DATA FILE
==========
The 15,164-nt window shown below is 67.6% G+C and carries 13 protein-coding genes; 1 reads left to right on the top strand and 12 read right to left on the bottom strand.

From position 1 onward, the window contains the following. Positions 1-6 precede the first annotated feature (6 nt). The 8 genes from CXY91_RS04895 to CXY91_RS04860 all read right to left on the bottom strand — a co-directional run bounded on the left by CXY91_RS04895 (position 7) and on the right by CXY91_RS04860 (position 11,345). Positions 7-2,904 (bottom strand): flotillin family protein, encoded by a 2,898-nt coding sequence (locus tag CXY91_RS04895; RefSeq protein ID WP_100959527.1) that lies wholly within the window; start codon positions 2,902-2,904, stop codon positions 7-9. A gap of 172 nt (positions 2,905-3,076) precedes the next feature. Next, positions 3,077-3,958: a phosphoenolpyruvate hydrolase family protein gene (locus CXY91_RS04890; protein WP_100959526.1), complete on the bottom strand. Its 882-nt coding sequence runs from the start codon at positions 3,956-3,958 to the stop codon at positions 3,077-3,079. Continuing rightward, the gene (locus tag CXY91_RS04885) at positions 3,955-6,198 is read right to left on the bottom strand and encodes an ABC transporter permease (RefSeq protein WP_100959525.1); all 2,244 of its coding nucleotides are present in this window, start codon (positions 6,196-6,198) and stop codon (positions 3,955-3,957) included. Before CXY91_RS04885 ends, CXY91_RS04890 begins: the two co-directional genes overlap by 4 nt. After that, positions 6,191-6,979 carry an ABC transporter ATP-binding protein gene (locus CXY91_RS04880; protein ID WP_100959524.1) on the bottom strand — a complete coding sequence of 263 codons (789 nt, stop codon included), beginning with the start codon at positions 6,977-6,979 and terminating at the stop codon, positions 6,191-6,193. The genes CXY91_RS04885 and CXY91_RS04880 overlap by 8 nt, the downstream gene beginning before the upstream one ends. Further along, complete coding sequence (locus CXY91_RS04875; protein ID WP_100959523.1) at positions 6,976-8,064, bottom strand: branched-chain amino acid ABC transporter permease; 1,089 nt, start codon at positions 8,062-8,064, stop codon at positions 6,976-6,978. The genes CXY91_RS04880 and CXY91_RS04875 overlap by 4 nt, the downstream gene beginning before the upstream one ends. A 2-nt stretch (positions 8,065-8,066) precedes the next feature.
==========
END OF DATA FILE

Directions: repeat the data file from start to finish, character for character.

The 15,164-nt window shown below is 67.6% G+C and carries 13 protein-coding genes; 1 reads left to right on the top strand and 12 read right to left on the bottom strand.

From position 1 onward, the window contains the following. Positions 1-6 precede the first annotated feature (6 nt). The 8 genes from CXY91_RS04895 to CXY91_RS04860 all read right to left on the bottom strand — a co-directional run bounded on the left by CXY91_RS04895 (position 7) and on the right by CXY91_RS04860 (position 11,345). Positions 7-2,904 (bottom strand): flotillin family protein, encoded by a 2,898-nt coding sequence (locus tag CXY91_RS04895; RefSeq protein ID WP_100959527.1) that lies wholly within the window; start codon positions 2,902-2,904, stop codon positions 7-9. A gap of 172 nt (positions 2,905-3,076) precedes the next feature. Next, positions 3,077-3,958: a phosphoenolpyruvate hydrolase family protein gene (locus CXY91_RS04890; protein WP_100959526.1), complete on the bottom strand. Its 882-nt coding sequence runs from the start codon at positions 3,956-3,958 to the stop codon at positions 3,077-3,079. Continuing rightward, the gene (locus tag CXY91_RS04885) at positions 3,955-6,198 is read right to left on the bottom strand and encodes an ABC transporter permease (RefSeq protein WP_100959525.1); all 2,244 of its coding nucleotides are present in this window, start codon (positions 6,196-6,198) and stop codon (positions 3,955-3,957) included. Before CXY91_RS04885 ends, CXY91_RS04890 begins: the two co-directional genes overlap by 4 nt. After that, positions 6,191-6,979 carry an ABC transporter ATP-binding protein gene (locus CXY91_RS04880; protein ID WP_100959524.1) on the bottom strand — a complete coding sequence of 263 codons (789 nt, stop codon included), beginning with the start codon at positions 6,977-6,979 and terminating at the stop codon, positions 6,191-6,193. The genes CXY91_RS04885 and CXY91_RS04880 overlap by 8 nt, the downstream gene beginning before the upstream one ends. Further along, complete coding sequence (locus CXY91_RS04875; protein ID WP_100959523.1) at positions 6,976-8,064, bottom strand: branched-chain amino acid ABC transporter permease; 1,089 nt, start codon at positions 8,062-8,064, stop codon at positions 6,976-6,978. The genes CXY91_RS04880 and CXY91_RS04875 overlap by 4 nt, the downstream gene beginning before the upstream one ends. A 2-nt stretch (positions 8,065-8,066) precedes the next feature.